Month: January 2007
After a brief email exchange today from an extremely smart and capable friend suggesting a potential feature for my blog, his response was “As usual, I’m nobody’s market.” He provided a humorous followup to the comment “that’s a great blog title” from one of the people on the email thread with “Ah, if only I didn’t have to suck up to the world, that would be a great title for my contrarian-curmudgeon blog.”
Since I don’t feel the need to suck up to the world, I’ve stolen my friend’s blog post title. It’s a great one that every investor and entrepreneur should keep in the front of his mind. In one of my meetings today, someone asked me “Brad – I get what you are saying – but don’t you worry that you are too close to the technology and – as a result – too far ahead of the market?”
I responded that I’m quite clear that I’m not the broad target market. I’m always trying to invest in (and help create) markets well before they are defined – and often build off a techy protocol that hasn’t yet emerged in the mainstream. For example, when I started playing around with RSS in 2004, there were plenty of technical folks that understood it well, but most of my conversations went “RS-what?” whenever I brought it up. Today, the majority of people I talk to have heard of RSS and a surprising number of them think they understand what it is, why it’s relevant, and what it enables.
Part of the fun (at least for me) of the way I approach things is that I love to get close to and roll around in the technology. I’m nerdy enough to be able to be a very early adopter, fierce beta tester, scary difficult user, and occasional implementer. But – I never forget that I’m not the ultimate market as – thankfully – the world isn’t made up of people like me.
At dinner the other night with an old friend, we somehow ended up discussing TV shows. I don’t watch much TV beyond my obsession with 24 and my relatively new infatuation with Gray’s Anatomy. He was explaining several shows to me that he thought I would enjoy. In response to his suggestion that I would enjoy Monk, I responded that the one time I watched it I was so unbelievably anxious that I had to leave the room, wash my hands, and count to nine three times.
I’ve been on the road all week. When I left on Monday morning, I felt great – I’d had a nice restful weekend and was ready to go. On Tuesday morning, I woke up with a sore throat and a headache. As the day went on and I had more meetings, I noticed that every interaction started with a handshake. I started trying to dodge these – both because I didn’t want to spread whatever I was coming down with and I didn’t want to pick up more.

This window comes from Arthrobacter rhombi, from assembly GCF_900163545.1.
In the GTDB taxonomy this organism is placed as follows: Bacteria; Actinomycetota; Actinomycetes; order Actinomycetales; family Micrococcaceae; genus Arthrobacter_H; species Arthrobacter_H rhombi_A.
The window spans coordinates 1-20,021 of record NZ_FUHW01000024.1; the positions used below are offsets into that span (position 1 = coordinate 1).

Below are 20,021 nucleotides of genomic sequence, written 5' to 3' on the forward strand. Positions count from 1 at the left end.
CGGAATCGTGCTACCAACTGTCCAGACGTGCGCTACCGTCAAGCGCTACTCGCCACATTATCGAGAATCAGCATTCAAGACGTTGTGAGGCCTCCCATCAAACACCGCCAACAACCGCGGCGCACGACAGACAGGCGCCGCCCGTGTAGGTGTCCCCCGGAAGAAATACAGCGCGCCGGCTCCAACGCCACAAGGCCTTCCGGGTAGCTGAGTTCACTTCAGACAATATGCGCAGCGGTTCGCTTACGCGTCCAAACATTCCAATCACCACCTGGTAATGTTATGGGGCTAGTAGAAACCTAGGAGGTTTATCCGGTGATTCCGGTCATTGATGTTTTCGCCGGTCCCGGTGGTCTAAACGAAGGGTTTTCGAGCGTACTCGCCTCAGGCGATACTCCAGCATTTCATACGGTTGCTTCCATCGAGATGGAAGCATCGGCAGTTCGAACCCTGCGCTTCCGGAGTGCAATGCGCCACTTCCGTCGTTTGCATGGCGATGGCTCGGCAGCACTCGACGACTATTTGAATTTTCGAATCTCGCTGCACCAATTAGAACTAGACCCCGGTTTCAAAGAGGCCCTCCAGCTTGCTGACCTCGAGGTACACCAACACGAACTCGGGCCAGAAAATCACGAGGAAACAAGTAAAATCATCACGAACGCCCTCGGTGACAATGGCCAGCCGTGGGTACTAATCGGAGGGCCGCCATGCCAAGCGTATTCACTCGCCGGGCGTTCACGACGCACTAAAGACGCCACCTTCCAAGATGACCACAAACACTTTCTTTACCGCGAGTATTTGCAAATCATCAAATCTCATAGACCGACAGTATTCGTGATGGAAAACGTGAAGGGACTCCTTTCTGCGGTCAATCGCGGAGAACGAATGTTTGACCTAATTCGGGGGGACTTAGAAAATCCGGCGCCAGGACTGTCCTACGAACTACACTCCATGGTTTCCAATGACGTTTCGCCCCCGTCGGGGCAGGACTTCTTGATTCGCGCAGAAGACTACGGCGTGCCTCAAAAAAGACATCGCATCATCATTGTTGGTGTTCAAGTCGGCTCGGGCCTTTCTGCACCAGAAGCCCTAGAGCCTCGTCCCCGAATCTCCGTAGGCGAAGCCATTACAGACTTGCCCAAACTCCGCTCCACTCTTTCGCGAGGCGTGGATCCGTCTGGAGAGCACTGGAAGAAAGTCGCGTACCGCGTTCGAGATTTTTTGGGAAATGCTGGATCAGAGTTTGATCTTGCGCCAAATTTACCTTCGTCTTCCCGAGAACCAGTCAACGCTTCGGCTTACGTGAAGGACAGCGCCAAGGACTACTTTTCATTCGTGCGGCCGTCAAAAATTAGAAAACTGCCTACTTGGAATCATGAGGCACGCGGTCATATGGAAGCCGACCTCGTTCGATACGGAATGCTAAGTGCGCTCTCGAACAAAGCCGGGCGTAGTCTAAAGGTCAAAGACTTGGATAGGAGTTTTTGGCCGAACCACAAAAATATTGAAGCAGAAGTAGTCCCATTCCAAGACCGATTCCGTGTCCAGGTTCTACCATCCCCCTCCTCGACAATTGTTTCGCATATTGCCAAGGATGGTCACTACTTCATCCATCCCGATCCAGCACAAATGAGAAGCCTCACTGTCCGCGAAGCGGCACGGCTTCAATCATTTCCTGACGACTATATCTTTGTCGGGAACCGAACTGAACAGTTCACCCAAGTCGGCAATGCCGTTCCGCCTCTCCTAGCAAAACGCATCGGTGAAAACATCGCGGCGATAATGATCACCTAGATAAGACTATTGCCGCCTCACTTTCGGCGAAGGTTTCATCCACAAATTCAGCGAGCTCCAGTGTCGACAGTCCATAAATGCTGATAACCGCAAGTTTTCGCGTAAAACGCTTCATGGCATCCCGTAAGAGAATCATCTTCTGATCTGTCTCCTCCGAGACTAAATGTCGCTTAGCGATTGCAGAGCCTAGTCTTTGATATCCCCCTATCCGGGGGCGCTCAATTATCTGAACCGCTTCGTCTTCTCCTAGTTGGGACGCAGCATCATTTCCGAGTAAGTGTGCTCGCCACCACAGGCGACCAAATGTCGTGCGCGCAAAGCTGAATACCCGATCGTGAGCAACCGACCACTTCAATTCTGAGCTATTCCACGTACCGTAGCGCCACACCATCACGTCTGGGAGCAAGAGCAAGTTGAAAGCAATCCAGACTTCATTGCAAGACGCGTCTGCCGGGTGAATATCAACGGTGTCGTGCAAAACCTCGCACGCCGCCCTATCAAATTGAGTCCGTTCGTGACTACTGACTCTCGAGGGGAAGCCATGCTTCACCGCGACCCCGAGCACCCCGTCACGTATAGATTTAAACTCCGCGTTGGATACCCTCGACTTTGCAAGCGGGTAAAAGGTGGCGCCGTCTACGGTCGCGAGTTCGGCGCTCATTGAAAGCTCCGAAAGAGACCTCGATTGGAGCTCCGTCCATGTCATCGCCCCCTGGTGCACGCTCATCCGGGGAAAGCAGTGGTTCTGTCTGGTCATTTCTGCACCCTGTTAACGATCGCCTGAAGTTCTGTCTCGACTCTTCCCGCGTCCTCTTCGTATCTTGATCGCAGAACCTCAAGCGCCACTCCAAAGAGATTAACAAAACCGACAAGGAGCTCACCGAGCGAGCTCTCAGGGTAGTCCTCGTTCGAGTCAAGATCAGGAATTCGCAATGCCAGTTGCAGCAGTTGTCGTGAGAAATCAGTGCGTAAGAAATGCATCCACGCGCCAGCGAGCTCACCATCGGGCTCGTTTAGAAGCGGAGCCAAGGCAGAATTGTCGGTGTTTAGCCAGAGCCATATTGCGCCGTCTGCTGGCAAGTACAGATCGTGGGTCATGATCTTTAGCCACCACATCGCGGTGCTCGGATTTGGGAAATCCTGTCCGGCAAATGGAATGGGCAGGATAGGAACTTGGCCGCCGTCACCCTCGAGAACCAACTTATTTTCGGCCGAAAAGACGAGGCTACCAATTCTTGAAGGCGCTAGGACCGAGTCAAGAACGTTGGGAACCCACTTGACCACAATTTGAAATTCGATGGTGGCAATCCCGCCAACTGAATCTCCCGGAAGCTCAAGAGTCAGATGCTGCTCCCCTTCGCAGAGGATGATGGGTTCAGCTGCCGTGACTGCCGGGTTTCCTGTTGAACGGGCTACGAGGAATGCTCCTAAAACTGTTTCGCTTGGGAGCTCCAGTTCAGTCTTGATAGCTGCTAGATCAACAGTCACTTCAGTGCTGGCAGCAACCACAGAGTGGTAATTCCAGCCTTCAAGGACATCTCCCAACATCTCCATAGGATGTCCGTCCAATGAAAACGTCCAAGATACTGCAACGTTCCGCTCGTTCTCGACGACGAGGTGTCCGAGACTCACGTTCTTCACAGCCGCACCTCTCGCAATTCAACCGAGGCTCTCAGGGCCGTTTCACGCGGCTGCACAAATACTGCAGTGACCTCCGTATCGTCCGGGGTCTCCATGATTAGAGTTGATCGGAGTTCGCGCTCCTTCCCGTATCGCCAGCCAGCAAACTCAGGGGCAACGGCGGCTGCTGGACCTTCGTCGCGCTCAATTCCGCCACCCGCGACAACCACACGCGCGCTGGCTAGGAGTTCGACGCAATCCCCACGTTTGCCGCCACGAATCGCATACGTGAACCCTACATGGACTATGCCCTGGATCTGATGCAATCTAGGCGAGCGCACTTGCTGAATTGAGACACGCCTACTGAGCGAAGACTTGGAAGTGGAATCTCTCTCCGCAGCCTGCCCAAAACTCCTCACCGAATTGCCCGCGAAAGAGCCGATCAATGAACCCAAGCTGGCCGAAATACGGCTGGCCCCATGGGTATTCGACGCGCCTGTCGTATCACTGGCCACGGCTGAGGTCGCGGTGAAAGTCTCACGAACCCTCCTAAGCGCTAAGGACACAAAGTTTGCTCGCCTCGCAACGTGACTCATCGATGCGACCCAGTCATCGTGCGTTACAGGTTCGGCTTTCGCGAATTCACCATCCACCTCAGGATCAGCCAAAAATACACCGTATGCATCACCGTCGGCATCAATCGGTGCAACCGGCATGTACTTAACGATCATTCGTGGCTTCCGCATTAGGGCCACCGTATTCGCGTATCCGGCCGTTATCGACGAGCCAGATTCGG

By Tuesday night my cold was in full bloom. Thankfully a good night sleep wiped it out and I woke up Wednesday with that horse sexy voice that I wish I could figure out how to have permanently, but I felt fine.
I’ve always disliked “the handshake.” I already wash my hands a dozen times a day – every incremental handshake increases the number of hand washes. It’s a weird custom that I’ve never really understood and – with 25% of the people I’ve been meeting with sniffling, coughing, or working hard to keep their noses from dripping – seems absurd this time of year.
So – the next time you see me, just raise your hand in a greeting. There’s no need to shake my hand. And – in case you are wondering, I wash my hands both before and after I go to the bathroom.
Brad Burnham of Union Square Ventures has an important and thought provoking post up titled What’s next? Whenever Brad writes something, I read it carefully – not only because he has a fantastic first name – but because he usually nails something important.
Brad’s description of the progression of the “central value proposition” in the computer system over time – from hardware, to systems software, to application software, to networks, and ultimately data is a great framework. He asserts that the next layer of value will come from governance.
If you are an entrepreneur or an investor in tech companies, it’s worth a slow, meditative read.
If you are a Second Life dude and live in Boulder / Denver, there is now a local Meetup for you. The organizer – Richard Hackathorn – who is the president of Bolder Technology dropped me a note about it. Apparently Richard’s son Eric has created a NOAA Island as part of NOAA’s (the National Oceanic & Atmospheric Administration – which every Boulderite knows as the folks that have a building on the best real estate in town) education outreach program.
The next Meetup is on March 22nd at 6pm. It’s limited to 20 people so if you are interested, sign up now (Greenstein – you crazy sailor – that means you.)